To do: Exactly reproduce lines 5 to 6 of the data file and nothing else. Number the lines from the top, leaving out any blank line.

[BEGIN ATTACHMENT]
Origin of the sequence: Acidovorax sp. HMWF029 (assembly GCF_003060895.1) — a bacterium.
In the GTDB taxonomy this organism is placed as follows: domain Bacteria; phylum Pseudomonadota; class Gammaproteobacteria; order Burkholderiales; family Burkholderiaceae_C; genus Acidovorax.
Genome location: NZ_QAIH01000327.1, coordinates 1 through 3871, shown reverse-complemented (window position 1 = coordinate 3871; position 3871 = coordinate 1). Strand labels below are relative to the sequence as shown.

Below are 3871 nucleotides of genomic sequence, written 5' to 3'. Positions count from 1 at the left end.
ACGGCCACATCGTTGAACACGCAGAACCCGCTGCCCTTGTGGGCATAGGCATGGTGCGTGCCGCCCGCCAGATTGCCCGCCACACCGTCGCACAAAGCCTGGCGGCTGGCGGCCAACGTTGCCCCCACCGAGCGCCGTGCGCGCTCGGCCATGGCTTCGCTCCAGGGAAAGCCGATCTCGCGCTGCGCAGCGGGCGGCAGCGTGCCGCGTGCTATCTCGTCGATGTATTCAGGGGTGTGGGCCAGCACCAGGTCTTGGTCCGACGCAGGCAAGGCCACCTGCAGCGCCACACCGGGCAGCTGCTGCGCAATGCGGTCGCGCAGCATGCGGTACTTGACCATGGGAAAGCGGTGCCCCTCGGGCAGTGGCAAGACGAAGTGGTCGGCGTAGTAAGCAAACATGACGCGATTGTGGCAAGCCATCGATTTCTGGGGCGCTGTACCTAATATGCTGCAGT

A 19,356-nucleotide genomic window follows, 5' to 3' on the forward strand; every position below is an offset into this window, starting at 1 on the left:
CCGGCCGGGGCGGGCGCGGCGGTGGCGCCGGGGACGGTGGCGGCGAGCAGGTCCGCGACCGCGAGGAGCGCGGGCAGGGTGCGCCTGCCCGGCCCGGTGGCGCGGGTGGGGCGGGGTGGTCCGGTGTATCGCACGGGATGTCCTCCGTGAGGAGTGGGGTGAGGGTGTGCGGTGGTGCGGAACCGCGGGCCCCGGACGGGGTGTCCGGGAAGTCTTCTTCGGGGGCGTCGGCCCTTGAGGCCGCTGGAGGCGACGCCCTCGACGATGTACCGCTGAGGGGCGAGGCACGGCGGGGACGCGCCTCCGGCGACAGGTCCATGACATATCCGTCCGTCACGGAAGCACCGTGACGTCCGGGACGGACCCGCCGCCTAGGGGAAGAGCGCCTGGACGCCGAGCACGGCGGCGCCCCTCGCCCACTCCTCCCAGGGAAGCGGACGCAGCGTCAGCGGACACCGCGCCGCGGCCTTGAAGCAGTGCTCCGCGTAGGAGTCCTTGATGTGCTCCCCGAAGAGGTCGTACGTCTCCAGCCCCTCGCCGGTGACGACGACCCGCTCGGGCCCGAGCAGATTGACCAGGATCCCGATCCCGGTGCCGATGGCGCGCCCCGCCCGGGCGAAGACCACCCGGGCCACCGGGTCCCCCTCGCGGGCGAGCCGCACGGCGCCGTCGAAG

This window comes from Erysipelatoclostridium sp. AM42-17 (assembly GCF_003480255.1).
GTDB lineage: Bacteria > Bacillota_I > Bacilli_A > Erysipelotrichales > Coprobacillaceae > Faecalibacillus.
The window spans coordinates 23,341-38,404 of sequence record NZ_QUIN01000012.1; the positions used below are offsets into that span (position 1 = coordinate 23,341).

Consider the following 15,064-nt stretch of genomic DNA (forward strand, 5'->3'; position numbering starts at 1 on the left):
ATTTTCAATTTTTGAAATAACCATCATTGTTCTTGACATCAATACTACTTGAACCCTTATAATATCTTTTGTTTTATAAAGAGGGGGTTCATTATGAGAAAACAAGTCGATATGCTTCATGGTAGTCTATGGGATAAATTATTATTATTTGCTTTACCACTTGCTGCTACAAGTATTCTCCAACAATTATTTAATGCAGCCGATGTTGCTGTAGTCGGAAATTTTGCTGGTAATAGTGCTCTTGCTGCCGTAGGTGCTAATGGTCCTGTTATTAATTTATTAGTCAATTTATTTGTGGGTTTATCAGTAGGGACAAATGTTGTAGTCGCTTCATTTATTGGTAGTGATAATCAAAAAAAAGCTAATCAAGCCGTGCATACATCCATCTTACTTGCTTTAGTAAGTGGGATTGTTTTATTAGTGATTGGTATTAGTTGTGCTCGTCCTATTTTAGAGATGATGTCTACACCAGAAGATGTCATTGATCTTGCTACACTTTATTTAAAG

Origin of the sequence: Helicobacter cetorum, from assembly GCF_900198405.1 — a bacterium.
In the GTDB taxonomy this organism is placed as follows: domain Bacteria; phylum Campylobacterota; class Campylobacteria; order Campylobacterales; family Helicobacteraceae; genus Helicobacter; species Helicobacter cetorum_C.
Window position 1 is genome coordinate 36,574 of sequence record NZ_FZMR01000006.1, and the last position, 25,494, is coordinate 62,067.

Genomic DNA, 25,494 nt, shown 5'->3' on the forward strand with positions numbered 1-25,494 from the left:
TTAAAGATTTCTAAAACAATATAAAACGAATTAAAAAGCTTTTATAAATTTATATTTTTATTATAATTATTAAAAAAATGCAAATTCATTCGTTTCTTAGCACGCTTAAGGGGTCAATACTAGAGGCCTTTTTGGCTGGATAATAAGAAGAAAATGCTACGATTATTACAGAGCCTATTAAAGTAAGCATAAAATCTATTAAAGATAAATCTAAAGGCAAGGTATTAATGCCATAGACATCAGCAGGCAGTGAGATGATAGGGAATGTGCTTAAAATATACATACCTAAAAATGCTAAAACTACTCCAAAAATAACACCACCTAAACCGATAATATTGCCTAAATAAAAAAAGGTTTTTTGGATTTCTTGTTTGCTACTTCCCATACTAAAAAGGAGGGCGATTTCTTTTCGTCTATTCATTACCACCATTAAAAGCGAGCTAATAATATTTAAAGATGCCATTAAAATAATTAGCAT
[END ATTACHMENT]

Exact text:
ACGGCCACATCGTTGAACACGCAGAACCCGCTGCCCTTGTGGGCATAGGCATGGTGCGTGCCGCCCGCCAGATTGCCCGCCACACCGTCGCACAAAGCCTGGCGGCTGGCGGCCAACGTTGCCCCCACCGAGCGCCGTGCGCGCTCGGCCATGGCTTCGCTCCAGGGAAAGCCGATCTCGCGCTGCGCAGCGGGCGGCAGCGTGCCGCGTGCTATCTCGTCGATGTATTCAGGGGTGTGGGCCAGCACCAGGTCTTGGTCCGACGCAGGCAAGGCCACCTGCAGCGCCACACCGGGCAGCTGCTGCGCAATGCGGTCGCGCAGCATGCGGTACTTGACCATGGGAAAGCGGTGCCCCTCGGGCAGTGGCAAGACGAAGTGGTCGGCGTAGTAAGCAAACATGACGCGATTGTGGCAAGCCATCGATTTCTGGGGCGCTGTACCTAATATGCTGCAGT

A 19,356-nucleotide genomic window follows, 5' to 3' on the forward strand; every position below is an offset into this window, starting at 1 on the left: